Waistcoats & Weaponry Page 14

Sophronia said, “I don’t like to think it, but it would explain Sidheag’s behavior.”

Agatha, who knew Sidheag better than anyone, began to cry.

“Hush, now, we don’t know that’s what happened,” Sophronia tutted at her. “It could just be war. Queen Victoria is always sending her werewolves to fight on the front lines somewhere foreign.”

Bumbersnoot butted up against one of Agatha’s slippered feet, his tail wagging a little less, his floppy leather ears wiggling sympathetically.

Agatha blubbered, “But she does love him so. I know she talks gruff, but he’s her one and only Gramps. If he’s been hurt or killed…” Great fat tears trickled down her round, freckled face.

“Now, now, Agatha, where’s your handkerchief? You’ll come over all blotchy, and Professor Lefoux will notice in our next class. Can’t have that.” Sophronia bustled about collecting one of her spares.

Agatha tried to recover her emotions. She was terrified of Professor Lefoux. Professor Lefoux had no respect for finer feelings, even when they were being applied with purpose. Gadgets, felt Professor Lefoux, solved any problem.

Agatha disposed of one damp handkerchief, and by the time she’d finished with another, her sobs had subsided.

“Good girl,” said Sophronia.

Dimity said, “Sophronia’s right. We don’t know the real truth of any of it.”

Sophronia added, “If Sidheag doesn’t return, our only hope is that Soap has uncovered something of merit.”

Dimity and Agatha looked uncomfortable. They knew it meant Sophronia was sneaking out later that night on one of her clandestine visits to engineering. They also knew it meant Sophronia had no means of protecting Sidheag’s reputation, because if she had, she would be doing that instead.

Matron would come and Sidheag would not be there.

So it turned out to be.

SESSION 4: THE UNCLEANLINESS OF SOAP

While they nibbled a meal of baked cod, boiled aitch-bone of beef, carrots, turnips, and suet dumplings, Sophronia thought hard on which would be worse for Sidheag: being found missing on her own or having it known she was alone with a werewolf. After munching for a while in silence, Sophronia whispered, “We must try to hold off saying anything to anyone until tomorrow. Let me have a confab with Soap, see what he’s turned up. We can decide who to tell what before breakfast.”

Dimity blanched. “By which time Sidheag will have been out with him all night.”

Agatha added, looking down the table at Preshea, “And if anyone but us finds out, her reputation really will be in tatters.”

“Can’t be helped. At least we know Sidheag can handle a werewolf no matter his mood or form.”

Dimity put down the roll she was buttering. “Good thing we have Mademoiselle Geraldine after cards tonight.”

The other two nodded.

The headmistress was part of their training at the academy. She was kept in complete ignorance as to the clandestine nature of the lessons, so when they had a class with her it was real finishing. Mademoiselle Geraldine instructed them on manners, social niceties, tables of precedence, tea sipping, and the like. Any espionage techniques were assigned to them before they met with the headmistress, usually by Lady Linette. Luckily, tonight they already had instructions, so all Sophronia, Dimity, and Agatha had to do was avoid answering any uncomfortable questions as to their friend’s whereabouts during the course of the meal.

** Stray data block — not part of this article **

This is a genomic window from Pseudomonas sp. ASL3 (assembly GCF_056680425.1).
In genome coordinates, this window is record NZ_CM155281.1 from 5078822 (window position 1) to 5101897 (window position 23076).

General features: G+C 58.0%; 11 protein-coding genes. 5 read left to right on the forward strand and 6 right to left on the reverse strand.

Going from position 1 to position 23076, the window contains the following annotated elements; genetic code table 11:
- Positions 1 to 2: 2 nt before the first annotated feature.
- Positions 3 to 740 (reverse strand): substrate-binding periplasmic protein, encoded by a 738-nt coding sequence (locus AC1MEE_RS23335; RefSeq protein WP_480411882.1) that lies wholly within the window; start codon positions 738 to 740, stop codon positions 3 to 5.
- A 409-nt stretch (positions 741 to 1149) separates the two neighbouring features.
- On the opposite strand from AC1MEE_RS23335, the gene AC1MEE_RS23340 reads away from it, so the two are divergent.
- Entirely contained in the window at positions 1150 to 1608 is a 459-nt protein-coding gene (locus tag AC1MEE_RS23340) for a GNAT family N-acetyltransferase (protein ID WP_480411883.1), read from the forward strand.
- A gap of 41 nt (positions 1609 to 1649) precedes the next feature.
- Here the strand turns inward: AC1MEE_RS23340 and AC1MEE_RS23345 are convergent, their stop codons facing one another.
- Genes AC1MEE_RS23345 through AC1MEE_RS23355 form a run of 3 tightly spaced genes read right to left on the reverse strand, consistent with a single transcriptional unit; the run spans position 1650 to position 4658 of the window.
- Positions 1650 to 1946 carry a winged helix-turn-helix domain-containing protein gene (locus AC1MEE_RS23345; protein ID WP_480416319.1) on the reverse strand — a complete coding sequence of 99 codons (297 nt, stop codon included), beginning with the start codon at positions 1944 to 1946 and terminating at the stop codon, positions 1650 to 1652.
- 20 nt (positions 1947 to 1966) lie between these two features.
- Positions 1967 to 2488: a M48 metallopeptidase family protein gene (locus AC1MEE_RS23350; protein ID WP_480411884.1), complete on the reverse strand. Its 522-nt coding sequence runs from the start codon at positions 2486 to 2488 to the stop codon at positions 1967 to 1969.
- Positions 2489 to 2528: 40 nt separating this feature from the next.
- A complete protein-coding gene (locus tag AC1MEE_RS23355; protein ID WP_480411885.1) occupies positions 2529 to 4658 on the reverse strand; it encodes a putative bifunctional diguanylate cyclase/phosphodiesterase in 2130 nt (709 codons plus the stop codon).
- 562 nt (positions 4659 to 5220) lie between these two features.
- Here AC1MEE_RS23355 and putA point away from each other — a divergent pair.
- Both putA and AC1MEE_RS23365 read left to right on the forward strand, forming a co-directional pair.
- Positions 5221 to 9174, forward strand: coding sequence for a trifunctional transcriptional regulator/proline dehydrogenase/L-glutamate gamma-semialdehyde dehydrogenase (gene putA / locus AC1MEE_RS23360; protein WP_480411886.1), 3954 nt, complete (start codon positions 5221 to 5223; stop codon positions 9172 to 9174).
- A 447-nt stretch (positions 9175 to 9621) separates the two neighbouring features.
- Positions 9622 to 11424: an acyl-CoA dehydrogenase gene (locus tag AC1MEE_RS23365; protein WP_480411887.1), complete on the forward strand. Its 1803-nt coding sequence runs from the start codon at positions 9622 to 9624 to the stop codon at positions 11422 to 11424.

They managed all the way through to the sweets course, orange pudding with Naples biscuits and sherry. Then, by dint of running a boisterous and absorbing game of speculation after the pudding, they avoided any kind of private conference during cards.

They dawdled as much as possible while the mechanicals cleaned up, so that they had to glide with extreme rapidity on to Mademoiselle Geraldine’s class, on the far side of the airship. They utilized some of the lesser-known passageways, disturbing more than one servant mechanical. If she had known what was really going on, Lady Linette might indeed feel that she had trained her students too well. Or she might be proud. In any event, she couldn’t be too worried about Sidheag or they never would have gotten away with it.

Safely ensconced with Mademoiselle Geraldine, who was instructing them in how to flirt at a hunting party, tweed jodhpurs notwithstanding, they made it through to bedtime unencumbered.

By the time Lady Linette came around to check that lights were out at two in the morning, they were all three solidly asleep.

Sidheag’s bed was empty.

After Lady Linette closed the door to their parlor, Sophronia was out of bed with a glass to the jamb so quickly she managed to catch Lady Linette saying to Sister Mattie in the hall, “Unfortunately, Sister, I believe we have one missing—Lady Kingair. It’s going to be messy if we’ve misplaced an aristocrat. Even if she is Scottish.”

Sister Mattie, who had been checking on the debuts, said something sympathetic in a low tone. They moved down the hallway, out of eavesdropping range.

Sophronia’s nightgown was so voluminous she could pull it on over her preferred after-hours attire—a pair of her brother’s old breeches, with a corset under a gentleman’s shirt and a waistcoat over the top. Sophronia didn’t like to dress as a boy, not the way her friend Vieve did, but it was awfully practical for climbing. She scooped up Bumbersnoot, dressed in his frilly reticule disguise, and slung him over one shoulder. Bumbersnoot usually came with her to engineering. He liked to eat fallen bits of coal, and Sophronia thought it only right he go down to the boiler room and visit the mechanical gods. As Dimity had once said, “I wonder if engineering, for Bumbersnoot, is like church. Or am I being apocryphal?”

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